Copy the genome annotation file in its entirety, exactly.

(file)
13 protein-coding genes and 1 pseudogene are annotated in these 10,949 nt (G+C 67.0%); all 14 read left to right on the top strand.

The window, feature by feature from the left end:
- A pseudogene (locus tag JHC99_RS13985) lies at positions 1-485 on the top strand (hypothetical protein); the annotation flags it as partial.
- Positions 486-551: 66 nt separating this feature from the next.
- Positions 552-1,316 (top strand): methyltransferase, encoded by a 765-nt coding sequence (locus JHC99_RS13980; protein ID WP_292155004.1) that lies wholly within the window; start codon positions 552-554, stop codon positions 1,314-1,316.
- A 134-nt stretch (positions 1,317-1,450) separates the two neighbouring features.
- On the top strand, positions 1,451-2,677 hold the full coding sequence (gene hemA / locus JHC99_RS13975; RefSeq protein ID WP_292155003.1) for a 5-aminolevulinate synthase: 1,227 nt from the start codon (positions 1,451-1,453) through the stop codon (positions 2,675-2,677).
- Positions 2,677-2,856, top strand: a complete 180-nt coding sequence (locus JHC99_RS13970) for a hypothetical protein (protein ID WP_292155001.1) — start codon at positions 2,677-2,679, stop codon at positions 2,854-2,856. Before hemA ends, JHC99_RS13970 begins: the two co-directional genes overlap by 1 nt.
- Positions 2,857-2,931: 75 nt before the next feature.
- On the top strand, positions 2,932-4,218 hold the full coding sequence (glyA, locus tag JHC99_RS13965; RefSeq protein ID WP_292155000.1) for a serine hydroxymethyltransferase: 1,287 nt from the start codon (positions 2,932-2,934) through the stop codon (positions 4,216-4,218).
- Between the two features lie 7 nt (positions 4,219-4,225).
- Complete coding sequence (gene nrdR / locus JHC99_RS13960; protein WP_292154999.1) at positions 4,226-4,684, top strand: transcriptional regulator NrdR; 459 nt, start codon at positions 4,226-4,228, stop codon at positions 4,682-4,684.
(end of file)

13 protein-coding genes and 1 pseudogene are annotated in these 10,949 nt (G+C 67.0%); all 14 read left to right on the top strand.

The window, feature by feature from the left end:
- A pseudogene (locus tag JHC99_RS13985) lies at positions 1-485 on the top strand (hypothetical protein); the annotation flags it as partial.
- Positions 486-551: 66 nt separating this feature from the next.
- Positions 552-1,316 (top strand): methyltransferase, encoded by a 765-nt coding sequence (locus JHC99_RS13980; protein ID WP_292155004.1) that lies wholly within the window; start codon positions 552-554, stop codon positions 1,314-1,316.
- A 134-nt stretch (positions 1,317-1,450) separates the two neighbouring features.
- On the top strand, positions 1,451-2,677 hold the full coding sequence (gene hemA / locus JHC99_RS13975; RefSeq protein ID WP_292155003.1) for a 5-aminolevulinate synthase: 1,227 nt from the start codon (positions 1,451-1,453) through the stop codon (positions 2,675-2,677).
- Positions 2,677-2,856, top strand: a complete 180-nt coding sequence (locus JHC99_RS13970) for a hypothetical protein (protein ID WP_292155001.1) — start codon at positions 2,677-2,679, stop codon at positions 2,854-2,856. Before hemA ends, JHC99_RS13970 begins: the two co-directional genes overlap by 1 nt.
- Positions 2,857-2,931: 75 nt before the next feature.
- On the top strand, positions 2,932-4,218 hold the full coding sequence (glyA, locus tag JHC99_RS13965; RefSeq protein ID WP_292155000.1) for a serine hydroxymethyltransferase: 1,287 nt from the start codon (positions 2,932-2,934) through the stop codon (positions 4,216-4,218).
- Between the two features lie 7 nt (positions 4,219-4,225).
- Complete coding sequence (gene nrdR / locus JHC99_RS13960; protein WP_292154999.1) at positions 4,226-4,684, top strand: transcriptional regulator NrdR; 459 nt, start codon at positions 4,226-4,228, stop codon at positions 4,682-4,684.